Navy translations

#1
Meant with love and humour people:

If, like me, you have been unfortunate to have served with our Navel brothers, you may have been left wondering "what the mother are they on about?".

Well fear not my friends, this is the shipshape Navy translation guide!

I still couldnt find the mysterious "Golden rivet......."

here

Random:
bring a spring upon her cable - To come around in a different direction.

Arr! - An exclamation.

avast - A command meaning stop or desist.

aye (or ay) - Yes; an affirmation.

Blimey! - An exclamation of surprise.

blow the man down - To kill someone.

rope's end - Another term for flogging. ie: "Ye'll meet the rope's end for that, me bucko!"

rum - An intoxicating beverage, specifically an alcoholic liquor distilled from fermented molasses or sugar cane.

run a rig - To play a trick.

run a shot across the bow - A command to fire a warning shot.

rutters - Detailed instructions listing all that is known about a place or rout.
 
B

Biscuits_AB

Guest
#2
Get hold of a copy of 'Jack Speak'. I can't remember the author's name, but he's an ex Matelot. It's hillarious.

Wellies from the Queen - Issue condoms

(Re-supply at Sea (RAS)) RAS Astern - taking it up the arrse.

There's loads of them. If you can get a copy, do so. One of the funniest 'Service' reads I have had the pleasure of.

Bernoulli will probably be able to point you in the right direction.
 

OldSnowy

LE
Moderator
Book Reviewer
#4
Jack Speak - a great read, good cartoons, and some fine terminology:

'Getting off at Fratton' - the Jack's term for Coitus Interuptus (See SW Trains maps of the rail network London to Portsmouth) :D

I've worked with Matelots a great deal, and this book has been essential, explaining about uckers, big eats, bombheads and foo-foo powder.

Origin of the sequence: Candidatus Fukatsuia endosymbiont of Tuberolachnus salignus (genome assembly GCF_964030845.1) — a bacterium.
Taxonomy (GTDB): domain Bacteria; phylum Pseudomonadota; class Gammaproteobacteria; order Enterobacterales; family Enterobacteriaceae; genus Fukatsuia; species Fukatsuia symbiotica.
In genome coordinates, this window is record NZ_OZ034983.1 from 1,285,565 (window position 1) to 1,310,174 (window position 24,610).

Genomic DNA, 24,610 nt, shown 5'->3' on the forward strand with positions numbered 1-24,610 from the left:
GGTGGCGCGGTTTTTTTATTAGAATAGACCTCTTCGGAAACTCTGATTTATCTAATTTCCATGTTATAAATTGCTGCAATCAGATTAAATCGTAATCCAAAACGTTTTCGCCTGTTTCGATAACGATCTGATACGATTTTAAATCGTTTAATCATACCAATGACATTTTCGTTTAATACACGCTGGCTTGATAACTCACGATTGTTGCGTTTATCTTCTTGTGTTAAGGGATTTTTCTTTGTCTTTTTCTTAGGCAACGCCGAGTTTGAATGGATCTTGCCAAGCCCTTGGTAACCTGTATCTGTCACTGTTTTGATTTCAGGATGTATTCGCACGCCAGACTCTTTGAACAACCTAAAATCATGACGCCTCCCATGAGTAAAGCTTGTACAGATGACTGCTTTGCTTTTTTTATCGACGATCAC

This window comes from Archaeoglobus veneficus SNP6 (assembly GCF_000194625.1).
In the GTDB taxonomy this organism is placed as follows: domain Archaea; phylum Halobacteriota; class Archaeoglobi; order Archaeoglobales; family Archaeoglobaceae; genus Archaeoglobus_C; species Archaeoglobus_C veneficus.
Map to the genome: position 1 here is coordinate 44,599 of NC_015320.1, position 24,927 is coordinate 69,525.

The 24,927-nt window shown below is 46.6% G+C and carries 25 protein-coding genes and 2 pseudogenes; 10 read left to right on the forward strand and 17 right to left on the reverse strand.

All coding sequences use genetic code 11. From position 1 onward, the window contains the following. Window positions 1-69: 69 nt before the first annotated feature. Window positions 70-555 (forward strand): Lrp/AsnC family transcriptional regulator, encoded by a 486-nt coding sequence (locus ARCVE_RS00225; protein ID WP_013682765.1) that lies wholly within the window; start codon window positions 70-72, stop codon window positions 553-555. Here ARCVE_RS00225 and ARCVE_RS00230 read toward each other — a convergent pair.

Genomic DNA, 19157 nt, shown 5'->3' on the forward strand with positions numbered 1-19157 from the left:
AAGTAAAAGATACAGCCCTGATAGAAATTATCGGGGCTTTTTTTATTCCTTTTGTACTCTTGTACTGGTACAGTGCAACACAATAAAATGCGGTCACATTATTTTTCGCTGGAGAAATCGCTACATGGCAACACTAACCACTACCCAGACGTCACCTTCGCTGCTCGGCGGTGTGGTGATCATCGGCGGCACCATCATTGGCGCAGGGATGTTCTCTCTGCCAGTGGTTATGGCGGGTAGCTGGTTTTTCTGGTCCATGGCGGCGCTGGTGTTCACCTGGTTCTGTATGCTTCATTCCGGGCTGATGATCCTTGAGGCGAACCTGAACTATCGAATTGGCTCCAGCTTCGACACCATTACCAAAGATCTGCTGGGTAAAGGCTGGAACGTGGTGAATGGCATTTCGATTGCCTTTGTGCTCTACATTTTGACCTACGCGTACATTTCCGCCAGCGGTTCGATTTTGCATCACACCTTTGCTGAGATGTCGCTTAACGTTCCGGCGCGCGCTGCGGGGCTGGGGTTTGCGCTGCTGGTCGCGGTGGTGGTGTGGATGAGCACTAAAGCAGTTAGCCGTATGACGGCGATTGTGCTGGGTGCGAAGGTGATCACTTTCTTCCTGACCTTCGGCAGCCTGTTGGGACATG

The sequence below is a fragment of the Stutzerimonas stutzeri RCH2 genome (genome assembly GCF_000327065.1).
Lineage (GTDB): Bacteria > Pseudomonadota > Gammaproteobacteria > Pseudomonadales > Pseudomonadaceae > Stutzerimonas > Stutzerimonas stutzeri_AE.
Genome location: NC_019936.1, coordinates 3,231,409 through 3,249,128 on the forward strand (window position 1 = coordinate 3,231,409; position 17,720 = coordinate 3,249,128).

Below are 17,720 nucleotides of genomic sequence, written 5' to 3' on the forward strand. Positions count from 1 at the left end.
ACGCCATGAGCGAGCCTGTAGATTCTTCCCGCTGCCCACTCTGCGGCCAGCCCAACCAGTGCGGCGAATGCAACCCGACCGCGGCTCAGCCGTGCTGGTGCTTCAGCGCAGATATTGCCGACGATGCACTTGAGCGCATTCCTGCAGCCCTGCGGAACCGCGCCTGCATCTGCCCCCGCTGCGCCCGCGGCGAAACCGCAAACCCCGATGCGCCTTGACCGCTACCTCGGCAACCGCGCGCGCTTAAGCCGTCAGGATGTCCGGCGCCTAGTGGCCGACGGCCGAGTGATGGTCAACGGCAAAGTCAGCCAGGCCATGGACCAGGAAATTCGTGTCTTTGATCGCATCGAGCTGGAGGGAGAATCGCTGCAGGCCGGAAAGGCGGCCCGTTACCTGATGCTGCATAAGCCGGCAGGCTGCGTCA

#6
Dobby Dust. Washing powder
 
#8
Used to take great delight when asked the time I would say "just after 4 bells" :lol: used to throw the brown jobs completely.

quick matelot joke:
Jack has been at sea for many a year and decides to get his end away for the first time in ages so visits the local knocking shop.........gets at it and asks the whore "how am I doing?"
"3 knots" she replied.
"3 knots?" he queried.
"Yep" she replied, "You're not hard, you're not in,.....and your not getting your money back!!" :lol: :lol:
 
#9
Biscuits_AB said:
Get hold of a copy of 'Jack Speak'. I can't remember the author's name, but he's an ex Matelot. It's hillarious.
Rick Jolly, as in Surg Cdr Rick Jolly of Falkland fame, he has done a few of them including tri-service staff officer speak and CR quotes. :D

all available on Amazon
 
#10
FunkyNewBlood said:
If, like me, you have been unfortunate to have served with our Navel brothers, you may have been left wondering "what the mother are they on about?".

Well fear not my friends, this is the shipshape Navy translation guide!

I still couldnt find the mysterious "Golden rivet......."

here

Random:
bring a spring upon her cable - To come around in a different direction.

Arr! - An exclamation.

avast - A command meaning stop or desist.

aye (or ay) - Yes; an affirmation.

Blimey! - An exclamation of surprise.

blow the man down - To kill someone.

rope's end - Another term for flogging. ie: "Ye'll meet the rope's end for that, me bucko!"

rum - An intoxicating beverage, specifically an alcoholic liquor distilled from fermented molasses or sugar cane.

run a rig - To play a trick.

run a shot across the bow - A command to fire a warning shot.

rutters - Detailed instructions listing all that is known about a place or rout.
Did you get those phrases from "Pirates of the Caribbean"? :)

As mentioned, get "Jackspeak" by Rick Jolly.
 
#11
Aden just before we left. Joint HQ got knickers in twist re non compliance with 101 re naming of members of other arms. Instructed each Branch to stress the point by general orders.
RAF wrote long, politically correct, note reference respect and pointed out that correct terms were 'sailors' and 'soldiers'
Army effort stressed likelihood of confusion and need for correct terminology. Must use 'sailors' and 'airmen'
Navy wrote short note "Henceforth, pongoes to be called soldiers. Penguins to be called airmen. End.
 

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